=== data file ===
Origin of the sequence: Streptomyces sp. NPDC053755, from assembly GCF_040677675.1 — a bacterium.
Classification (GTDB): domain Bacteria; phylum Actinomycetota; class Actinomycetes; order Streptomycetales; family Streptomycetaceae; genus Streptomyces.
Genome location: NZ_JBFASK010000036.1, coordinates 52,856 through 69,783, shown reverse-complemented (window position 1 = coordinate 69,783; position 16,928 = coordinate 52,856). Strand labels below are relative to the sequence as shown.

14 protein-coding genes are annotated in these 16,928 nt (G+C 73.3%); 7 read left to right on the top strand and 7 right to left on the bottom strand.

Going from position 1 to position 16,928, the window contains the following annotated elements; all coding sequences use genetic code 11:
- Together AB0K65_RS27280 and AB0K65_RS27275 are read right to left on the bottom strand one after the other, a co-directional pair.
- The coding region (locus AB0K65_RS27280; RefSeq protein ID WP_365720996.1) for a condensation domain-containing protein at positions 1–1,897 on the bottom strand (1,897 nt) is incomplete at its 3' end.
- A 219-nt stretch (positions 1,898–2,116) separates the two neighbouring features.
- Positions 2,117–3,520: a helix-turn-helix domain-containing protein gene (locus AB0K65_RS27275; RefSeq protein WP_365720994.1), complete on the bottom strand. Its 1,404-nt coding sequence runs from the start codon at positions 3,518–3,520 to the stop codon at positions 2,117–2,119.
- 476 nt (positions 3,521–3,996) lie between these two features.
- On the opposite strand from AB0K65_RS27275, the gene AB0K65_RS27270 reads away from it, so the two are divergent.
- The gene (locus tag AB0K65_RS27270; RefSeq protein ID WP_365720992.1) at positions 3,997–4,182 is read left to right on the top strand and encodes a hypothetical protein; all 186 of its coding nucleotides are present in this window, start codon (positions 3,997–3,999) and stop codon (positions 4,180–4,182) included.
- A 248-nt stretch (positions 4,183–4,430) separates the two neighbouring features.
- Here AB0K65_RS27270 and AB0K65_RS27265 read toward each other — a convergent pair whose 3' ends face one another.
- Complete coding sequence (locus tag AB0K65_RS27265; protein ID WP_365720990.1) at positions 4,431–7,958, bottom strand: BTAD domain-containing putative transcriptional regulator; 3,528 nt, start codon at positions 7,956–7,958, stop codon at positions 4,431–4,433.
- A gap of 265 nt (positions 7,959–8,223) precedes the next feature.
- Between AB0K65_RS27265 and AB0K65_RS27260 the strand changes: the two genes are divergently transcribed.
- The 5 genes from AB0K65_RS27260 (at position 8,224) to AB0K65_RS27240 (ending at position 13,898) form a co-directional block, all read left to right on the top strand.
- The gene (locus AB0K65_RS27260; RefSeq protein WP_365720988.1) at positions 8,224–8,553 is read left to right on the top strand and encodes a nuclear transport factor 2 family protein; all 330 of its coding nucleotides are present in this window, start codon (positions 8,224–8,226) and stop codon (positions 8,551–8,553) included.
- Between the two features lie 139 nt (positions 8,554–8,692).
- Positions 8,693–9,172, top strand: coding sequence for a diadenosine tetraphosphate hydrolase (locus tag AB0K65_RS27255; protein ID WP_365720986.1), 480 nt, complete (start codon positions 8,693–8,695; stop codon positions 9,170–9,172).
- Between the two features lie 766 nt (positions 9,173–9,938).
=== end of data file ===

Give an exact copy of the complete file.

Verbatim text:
Origin of the sequence: Streptomyces sp. NPDC053755, from assembly GCF_040677675.1 — a bacterium.
Classification (GTDB): domain Bacteria; phylum Actinomycetota; class Actinomycetes; order Streptomycetales; family Streptomycetaceae; genus Streptomyces.
Genome location: NZ_JBFASK010000036.1, coordinates 52,856 through 69,783, shown reverse-complemented (window position 1 = coordinate 69,783; position 16,928 = coordinate 52,856). Strand labels below are relative to the sequence as shown.

14 protein-coding genes are annotated in these 16,928 nt (G+C 73.3%); 7 read left to right on the top strand and 7 right to left on the bottom strand.

Going from position 1 to position 16,928, the window contains the following annotated elements; all coding sequences use genetic code 11:
- Together AB0K65_RS27280 and AB0K65_RS27275 are read right to left on the bottom strand one after the other, a co-directional pair.
- The coding region (locus AB0K65_RS27280; RefSeq protein ID WP_365720996.1) for a condensation domain-containing protein at positions 1–1,897 on the bottom strand (1,897 nt) is incomplete at its 3' end.
- A 219-nt stretch (positions 1,898–2,116) separates the two neighbouring features.
- Positions 2,117–3,520: a helix-turn-helix domain-containing protein gene (locus AB0K65_RS27275; RefSeq protein WP_365720994.1), complete on the bottom strand. Its 1,404-nt coding sequence runs from the start codon at positions 3,518–3,520 to the stop codon at positions 2,117–2,119.
- 476 nt (positions 3,521–3,996) lie between these two features.
- On the opposite strand from AB0K65_RS27275, the gene AB0K65_RS27270 reads away from it, so the two are divergent.
- The gene (locus tag AB0K65_RS27270; RefSeq protein ID WP_365720992.1) at positions 3,997–4,182 is read left to right on the top strand and encodes a hypothetical protein; all 186 of its coding nucleotides are present in this window, start codon (positions 3,997–3,999) and stop codon (positions 4,180–4,182) included.
- A 248-nt stretch (positions 4,183–4,430) separates the two neighbouring features.
- Here AB0K65_RS27270 and AB0K65_RS27265 read toward each other — a convergent pair whose 3' ends face one another.
- Complete coding sequence (locus tag AB0K65_RS27265; protein ID WP_365720990.1) at positions 4,431–7,958, bottom strand: BTAD domain-containing putative transcriptional regulator; 3,528 nt, start codon at positions 7,956–7,958, stop codon at positions 4,431–4,433.
- A gap of 265 nt (positions 7,959–8,223) precedes the next feature.
- Between AB0K65_RS27265 and AB0K65_RS27260 the strand changes: the two genes are divergently transcribed.
- The 5 genes from AB0K65_RS27260 (at position 8,224) to AB0K65_RS27240 (ending at position 13,898) form a co-directional block, all read left to right on the top strand.
- The gene (locus AB0K65_RS27260; RefSeq protein WP_365720988.1) at positions 8,224–8,553 is read left to right on the top strand and encodes a nuclear transport factor 2 family protein; all 330 of its coding nucleotides are present in this window, start codon (positions 8,224–8,226) and stop codon (positions 8,551–8,553) included.
- Between the two features lie 139 nt (positions 8,554–8,692).
- Positions 8,693–9,172, top strand: coding sequence for a diadenosine tetraphosphate hydrolase (locus tag AB0K65_RS27255; protein ID WP_365720986.1), 480 nt, complete (start codon positions 8,693–8,695; stop codon positions 9,170–9,172).
- Between the two features lie 766 nt (positions 9,173–9,938).